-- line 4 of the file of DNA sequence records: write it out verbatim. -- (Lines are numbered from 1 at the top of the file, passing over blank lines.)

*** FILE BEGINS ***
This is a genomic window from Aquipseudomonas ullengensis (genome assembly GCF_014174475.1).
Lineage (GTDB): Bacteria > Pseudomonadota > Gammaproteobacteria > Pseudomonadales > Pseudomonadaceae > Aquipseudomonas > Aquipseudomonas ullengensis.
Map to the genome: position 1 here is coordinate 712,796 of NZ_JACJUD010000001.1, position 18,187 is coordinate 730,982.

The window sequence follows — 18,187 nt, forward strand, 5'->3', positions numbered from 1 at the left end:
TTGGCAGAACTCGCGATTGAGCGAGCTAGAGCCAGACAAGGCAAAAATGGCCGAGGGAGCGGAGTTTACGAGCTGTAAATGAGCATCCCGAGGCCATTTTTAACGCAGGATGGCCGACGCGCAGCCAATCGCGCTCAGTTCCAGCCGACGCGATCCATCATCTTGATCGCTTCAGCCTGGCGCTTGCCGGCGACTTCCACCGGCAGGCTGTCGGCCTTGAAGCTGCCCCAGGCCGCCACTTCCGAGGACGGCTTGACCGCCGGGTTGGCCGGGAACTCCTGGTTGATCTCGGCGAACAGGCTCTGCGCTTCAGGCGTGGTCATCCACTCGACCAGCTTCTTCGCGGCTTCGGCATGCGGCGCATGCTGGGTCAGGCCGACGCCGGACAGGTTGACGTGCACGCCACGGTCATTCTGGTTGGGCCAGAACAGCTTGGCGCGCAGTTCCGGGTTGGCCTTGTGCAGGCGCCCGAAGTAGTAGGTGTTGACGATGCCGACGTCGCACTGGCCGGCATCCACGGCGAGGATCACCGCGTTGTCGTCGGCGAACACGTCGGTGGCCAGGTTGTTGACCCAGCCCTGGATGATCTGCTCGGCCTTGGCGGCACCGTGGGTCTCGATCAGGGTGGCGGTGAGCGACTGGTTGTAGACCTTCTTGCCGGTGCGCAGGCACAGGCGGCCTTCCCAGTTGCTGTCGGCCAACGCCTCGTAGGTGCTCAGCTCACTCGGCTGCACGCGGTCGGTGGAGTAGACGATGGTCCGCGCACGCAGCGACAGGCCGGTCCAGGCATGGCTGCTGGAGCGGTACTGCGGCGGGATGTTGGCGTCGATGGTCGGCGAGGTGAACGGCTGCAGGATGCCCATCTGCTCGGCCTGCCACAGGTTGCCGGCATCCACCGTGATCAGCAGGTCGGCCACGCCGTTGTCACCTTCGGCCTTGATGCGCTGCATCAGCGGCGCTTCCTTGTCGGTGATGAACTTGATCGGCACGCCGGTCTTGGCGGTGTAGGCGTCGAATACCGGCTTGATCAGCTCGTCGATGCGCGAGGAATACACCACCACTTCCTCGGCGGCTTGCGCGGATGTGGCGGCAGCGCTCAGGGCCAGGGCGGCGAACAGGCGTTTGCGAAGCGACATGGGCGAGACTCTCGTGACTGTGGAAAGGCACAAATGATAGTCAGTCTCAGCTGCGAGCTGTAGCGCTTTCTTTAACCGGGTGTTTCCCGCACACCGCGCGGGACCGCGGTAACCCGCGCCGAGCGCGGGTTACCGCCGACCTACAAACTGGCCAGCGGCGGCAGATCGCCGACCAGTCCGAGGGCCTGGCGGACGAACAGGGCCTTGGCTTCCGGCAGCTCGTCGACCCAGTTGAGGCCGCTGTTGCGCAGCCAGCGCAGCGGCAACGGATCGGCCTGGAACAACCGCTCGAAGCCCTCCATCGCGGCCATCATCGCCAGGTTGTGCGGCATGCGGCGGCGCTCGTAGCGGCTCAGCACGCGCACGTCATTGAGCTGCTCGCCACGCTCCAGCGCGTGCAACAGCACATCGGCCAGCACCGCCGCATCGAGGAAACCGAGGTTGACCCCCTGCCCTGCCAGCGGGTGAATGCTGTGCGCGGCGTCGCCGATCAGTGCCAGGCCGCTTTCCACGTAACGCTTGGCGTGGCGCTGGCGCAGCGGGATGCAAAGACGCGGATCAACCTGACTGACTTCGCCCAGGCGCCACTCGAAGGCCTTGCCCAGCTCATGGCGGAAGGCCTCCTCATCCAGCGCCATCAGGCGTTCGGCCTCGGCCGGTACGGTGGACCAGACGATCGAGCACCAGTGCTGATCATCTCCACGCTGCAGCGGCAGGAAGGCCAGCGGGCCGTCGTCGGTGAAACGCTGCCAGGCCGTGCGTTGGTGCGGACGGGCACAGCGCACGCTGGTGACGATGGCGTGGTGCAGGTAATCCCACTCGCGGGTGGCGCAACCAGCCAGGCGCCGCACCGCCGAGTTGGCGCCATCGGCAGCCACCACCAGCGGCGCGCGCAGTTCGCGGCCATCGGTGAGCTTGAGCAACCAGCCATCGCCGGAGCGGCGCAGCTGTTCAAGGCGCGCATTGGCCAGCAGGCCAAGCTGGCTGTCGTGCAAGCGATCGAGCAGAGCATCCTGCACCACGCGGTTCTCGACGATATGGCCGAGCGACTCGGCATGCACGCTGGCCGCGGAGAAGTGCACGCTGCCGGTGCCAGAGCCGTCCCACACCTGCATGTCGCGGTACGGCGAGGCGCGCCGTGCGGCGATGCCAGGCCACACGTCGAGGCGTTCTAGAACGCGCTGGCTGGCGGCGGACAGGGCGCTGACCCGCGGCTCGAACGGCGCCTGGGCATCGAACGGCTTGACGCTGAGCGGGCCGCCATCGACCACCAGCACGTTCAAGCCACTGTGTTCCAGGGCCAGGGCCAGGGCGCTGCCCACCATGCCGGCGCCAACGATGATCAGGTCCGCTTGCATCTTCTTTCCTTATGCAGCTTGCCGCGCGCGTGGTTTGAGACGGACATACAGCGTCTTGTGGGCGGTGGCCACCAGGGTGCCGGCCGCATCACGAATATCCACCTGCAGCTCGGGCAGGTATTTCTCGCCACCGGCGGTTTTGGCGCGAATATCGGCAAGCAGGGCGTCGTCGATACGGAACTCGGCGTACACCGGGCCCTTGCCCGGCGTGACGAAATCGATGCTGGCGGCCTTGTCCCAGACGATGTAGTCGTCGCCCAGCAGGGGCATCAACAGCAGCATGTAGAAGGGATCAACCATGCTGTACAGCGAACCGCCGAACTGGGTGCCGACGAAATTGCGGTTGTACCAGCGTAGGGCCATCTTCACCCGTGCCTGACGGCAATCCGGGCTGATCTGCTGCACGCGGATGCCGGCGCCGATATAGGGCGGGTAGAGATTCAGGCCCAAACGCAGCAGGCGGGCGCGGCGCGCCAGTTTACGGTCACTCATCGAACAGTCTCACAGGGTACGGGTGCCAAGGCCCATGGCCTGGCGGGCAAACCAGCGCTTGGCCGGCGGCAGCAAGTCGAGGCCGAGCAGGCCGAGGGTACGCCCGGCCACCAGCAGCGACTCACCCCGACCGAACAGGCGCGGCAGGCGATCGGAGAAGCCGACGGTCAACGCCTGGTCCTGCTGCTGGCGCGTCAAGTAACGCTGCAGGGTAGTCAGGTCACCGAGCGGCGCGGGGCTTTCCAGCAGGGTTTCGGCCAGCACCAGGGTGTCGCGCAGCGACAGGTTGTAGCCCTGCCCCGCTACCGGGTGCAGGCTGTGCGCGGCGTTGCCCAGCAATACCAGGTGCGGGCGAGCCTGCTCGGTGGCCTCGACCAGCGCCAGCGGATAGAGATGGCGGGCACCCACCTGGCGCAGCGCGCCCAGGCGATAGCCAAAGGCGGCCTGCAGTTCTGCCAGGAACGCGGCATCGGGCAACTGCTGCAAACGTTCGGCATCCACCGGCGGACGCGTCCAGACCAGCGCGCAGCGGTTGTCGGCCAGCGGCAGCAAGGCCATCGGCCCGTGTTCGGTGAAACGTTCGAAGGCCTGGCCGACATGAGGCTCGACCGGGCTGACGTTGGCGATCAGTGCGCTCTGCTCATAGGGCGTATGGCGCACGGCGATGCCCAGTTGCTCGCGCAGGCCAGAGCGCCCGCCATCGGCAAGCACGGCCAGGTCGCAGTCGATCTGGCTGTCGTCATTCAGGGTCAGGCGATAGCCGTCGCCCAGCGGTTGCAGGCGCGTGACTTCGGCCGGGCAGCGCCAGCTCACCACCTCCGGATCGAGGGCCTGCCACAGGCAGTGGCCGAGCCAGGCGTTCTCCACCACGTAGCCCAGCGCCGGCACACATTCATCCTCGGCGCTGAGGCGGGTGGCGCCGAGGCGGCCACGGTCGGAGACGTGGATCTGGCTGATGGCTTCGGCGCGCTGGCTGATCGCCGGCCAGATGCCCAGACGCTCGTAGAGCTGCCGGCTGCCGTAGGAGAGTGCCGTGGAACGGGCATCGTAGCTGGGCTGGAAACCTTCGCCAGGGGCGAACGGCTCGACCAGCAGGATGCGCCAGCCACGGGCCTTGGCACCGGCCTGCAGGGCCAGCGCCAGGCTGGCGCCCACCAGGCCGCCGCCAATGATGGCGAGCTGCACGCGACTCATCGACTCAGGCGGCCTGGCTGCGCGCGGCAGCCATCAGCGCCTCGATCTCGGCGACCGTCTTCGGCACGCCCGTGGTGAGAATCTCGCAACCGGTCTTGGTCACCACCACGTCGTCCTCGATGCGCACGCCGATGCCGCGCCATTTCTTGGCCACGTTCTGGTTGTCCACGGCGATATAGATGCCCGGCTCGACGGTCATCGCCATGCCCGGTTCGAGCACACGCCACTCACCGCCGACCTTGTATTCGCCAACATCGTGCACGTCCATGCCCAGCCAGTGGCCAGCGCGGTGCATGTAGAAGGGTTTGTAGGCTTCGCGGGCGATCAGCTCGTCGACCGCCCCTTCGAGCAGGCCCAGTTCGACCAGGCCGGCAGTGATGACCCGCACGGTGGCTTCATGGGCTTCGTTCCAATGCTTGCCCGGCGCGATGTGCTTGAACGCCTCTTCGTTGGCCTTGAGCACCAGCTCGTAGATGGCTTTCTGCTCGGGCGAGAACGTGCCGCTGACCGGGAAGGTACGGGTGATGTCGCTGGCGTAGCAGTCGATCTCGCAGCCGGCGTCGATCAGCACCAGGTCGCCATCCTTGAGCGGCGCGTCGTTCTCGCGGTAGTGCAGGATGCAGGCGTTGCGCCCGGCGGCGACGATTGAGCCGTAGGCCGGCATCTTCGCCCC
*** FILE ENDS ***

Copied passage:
The window sequence follows — 18,187 nt, forward strand, 5'->3', positions numbered from 1 at the left end: